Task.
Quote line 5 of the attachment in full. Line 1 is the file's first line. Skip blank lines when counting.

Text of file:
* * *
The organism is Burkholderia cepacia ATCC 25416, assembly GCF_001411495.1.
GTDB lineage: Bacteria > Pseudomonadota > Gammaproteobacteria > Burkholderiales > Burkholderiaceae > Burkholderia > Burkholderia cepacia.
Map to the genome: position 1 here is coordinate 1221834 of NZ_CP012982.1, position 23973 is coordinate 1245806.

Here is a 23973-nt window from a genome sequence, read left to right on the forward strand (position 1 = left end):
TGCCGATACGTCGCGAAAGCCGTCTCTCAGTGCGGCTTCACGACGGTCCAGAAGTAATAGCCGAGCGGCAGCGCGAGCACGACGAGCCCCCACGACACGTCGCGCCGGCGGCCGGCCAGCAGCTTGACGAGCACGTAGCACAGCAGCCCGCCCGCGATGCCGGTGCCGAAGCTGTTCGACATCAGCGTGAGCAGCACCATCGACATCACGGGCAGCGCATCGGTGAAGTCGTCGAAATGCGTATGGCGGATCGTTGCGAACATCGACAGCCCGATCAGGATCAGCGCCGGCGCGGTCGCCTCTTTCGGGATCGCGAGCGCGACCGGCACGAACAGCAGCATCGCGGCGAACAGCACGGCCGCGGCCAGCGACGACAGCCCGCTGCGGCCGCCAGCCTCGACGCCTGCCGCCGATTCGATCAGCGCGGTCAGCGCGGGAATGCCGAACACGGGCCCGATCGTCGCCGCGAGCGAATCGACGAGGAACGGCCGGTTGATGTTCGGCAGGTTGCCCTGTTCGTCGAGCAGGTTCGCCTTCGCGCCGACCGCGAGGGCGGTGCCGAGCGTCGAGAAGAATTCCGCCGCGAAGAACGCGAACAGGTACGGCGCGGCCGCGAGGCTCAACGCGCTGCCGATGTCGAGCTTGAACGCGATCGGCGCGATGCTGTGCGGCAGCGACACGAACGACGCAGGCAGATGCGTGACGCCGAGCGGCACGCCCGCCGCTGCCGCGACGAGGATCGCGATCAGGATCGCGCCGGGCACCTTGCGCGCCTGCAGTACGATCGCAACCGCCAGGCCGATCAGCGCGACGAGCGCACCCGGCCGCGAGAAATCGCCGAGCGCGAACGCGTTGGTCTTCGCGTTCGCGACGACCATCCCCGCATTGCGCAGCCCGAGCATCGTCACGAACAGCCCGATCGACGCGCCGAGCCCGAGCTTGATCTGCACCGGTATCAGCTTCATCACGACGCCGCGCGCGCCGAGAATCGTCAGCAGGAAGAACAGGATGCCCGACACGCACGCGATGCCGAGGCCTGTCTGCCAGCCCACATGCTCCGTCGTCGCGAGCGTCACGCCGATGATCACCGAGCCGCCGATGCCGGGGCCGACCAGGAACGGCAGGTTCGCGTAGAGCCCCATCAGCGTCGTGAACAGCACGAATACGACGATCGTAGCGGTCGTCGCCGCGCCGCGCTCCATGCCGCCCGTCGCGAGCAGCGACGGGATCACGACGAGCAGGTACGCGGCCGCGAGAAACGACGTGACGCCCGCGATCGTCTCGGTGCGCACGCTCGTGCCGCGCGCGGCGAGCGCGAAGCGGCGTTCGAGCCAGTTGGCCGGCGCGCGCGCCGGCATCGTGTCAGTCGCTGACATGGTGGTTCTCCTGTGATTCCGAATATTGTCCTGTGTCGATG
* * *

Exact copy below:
TGCCGATACGTCGCGAAAGCCGTCTCTCAGTGCGGCTTCACGACGGTCCAGAAGTAATAGCCGAGCGGCAGCGCGAGCACGACGAGCCCCCACGACACGTCGCGCCGGCGGCCGGCCAGCAGCTTGACGAGCACGTAGCACAGCAGCCCGCCCGCGATGCCGGTGCCGAAGCTGTTCGACATCAGCGTGAGCAGCACCATCGACATCACGGGCAGCGCATCGGTGAAGTCGTCGAAATGCGTATGGCGGATCGTTGCGAACATCGACAGCCCGATCAGGATCAGCGCCGGCGCGGTCGCCTCTTTCGGGATCGCGAGCGCGACCGGCACGAACAGCAGCATCGCGGCGAACAGCACGGCCGCGGCCAGCGACGACAGCCCGCTGCGGCCGCCAGCCTCGACGCCTGCCGCCGATTCGATCAGCGCGGTCAGCGCGGGAATGCCGAACACGGGCCCGATCGTCGCCGCGAGCGAATCGACGAGGAACGGCCGGTTGATGTTCGGCAGGTTGCCCTGTTCGTCGAGCAGGTTCGCCTTCGCGCCGACCGCGAGGGCGGTGCCGAGCGTCGAGAAGAATTCCGCCGCGAAGAACGCGAACAGGTACGGCGCGGCCGCGAGGCTCAACGCGCTGCCGATGTCGAGCTTGAACGCGATCGGCGCGATGCTGTGCGGCAGCGACACGAACGACGCAGGCAGATGCGTGACGCCGAGCGGCACGCCCGCCGCTGCCGCGACGAGGATCGCGATCAGGATCGCGCCGGGCACCTTGCGCGCCTGCAGTACGATCGCAACCGCCAGGCCGATCAGCGCGACGAGCGCACCCGGCCGCGAGAAATCGCCGAGCGCGAACGCGTTGGTCTTCGCGTTCGCGACGACCATCCCCGCATTGCGCAGCCCGAGCATCGTCACGAACAGCCCGATCGACGCGCCGAGCCCGAGCTTGATCTGCACCGGTATCAGCTTCATCACGACGCCGCGCGCGCCGAGAATCGTCAGCAGGAAGAACAGGATGCCCGACACGCACGCGATGCCGAGGCCTGTCTGCCAGCCCACATGCTCCGTCGTCGCGAGCGTCACGCCGATGATCACCGAGCCGCCGATGCCGGGGCCGACCAGGAACGGCAGGTTCGCGTAGAGCCCCATCAGCGTCGTGAACAGCACGAATACGACGATCGTAGCGGTCGTCGCCGCGCCGCGCTCCATGCCGCCCGTCGCGAGCAGCGACGGGATCACGACGAGCAGGTACGCGGCCGCGAGAAACGACGTGACGCCCGCGATCGTCTCGGTGCGCACGCTCGTGCCGCGCGCGGCGAGCGCGAAGCGGCGTTCGAGCCAGTTGGCCGGCGCGCGCGCCGGCATCGTGTCAGTCGCTGACATGGTGGTTCTCCTGTGATTCCGAATATTGTCCTGTGTCGATG